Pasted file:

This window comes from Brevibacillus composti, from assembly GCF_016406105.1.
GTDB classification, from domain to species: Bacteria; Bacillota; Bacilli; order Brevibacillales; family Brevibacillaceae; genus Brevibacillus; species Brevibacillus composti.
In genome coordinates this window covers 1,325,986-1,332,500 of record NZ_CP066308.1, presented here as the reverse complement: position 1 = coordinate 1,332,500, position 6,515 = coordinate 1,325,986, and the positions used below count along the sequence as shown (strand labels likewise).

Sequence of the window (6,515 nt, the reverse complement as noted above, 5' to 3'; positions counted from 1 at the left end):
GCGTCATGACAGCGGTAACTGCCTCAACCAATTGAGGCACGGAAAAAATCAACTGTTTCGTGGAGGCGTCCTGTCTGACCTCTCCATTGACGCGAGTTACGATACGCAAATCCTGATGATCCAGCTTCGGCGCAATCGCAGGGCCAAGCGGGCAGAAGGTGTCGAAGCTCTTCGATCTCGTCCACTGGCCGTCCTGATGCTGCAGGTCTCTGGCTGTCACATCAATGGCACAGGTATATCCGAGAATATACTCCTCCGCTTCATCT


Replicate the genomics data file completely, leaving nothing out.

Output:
This window comes from Brevibacillus composti, from assembly GCF_016406105.1.
GTDB classification, from domain to species: Bacteria; Bacillota; Bacilli; order Brevibacillales; family Brevibacillaceae; genus Brevibacillus; species Brevibacillus composti.
In genome coordinates this window covers 1,325,986-1,332,500 of record NZ_CP066308.1, presented here as the reverse complement: position 1 = coordinate 1,332,500, position 6,515 = coordinate 1,325,986, and the positions used below count along the sequence as shown (strand labels likewise).

Sequence of the window (6,515 nt, the reverse complement as noted above, 5' to 3'; positions counted from 1 at the left end):
GCGTCATGACAGCGGTAACTGCCTCAACCAATTGAGGCACGGAAAAAATCAACTGTTTCGTGGAGGCGTCCTGTCTGACCTCTCCATTGACGCGAGTTACGATACGCAAATCCTGATGATCCAGCTTCGGCGCAATCGCAGGGCCAAGCGGGCAGAAGGTGTCGAAGCTCTTCGATCTCGTCCACTGGCCGTCCTGATGCTGCAGGTCTCTGGCTGTCACATCAATGGCACAGGTATATCCGAGAATATACTCCTCCGCTTCATCT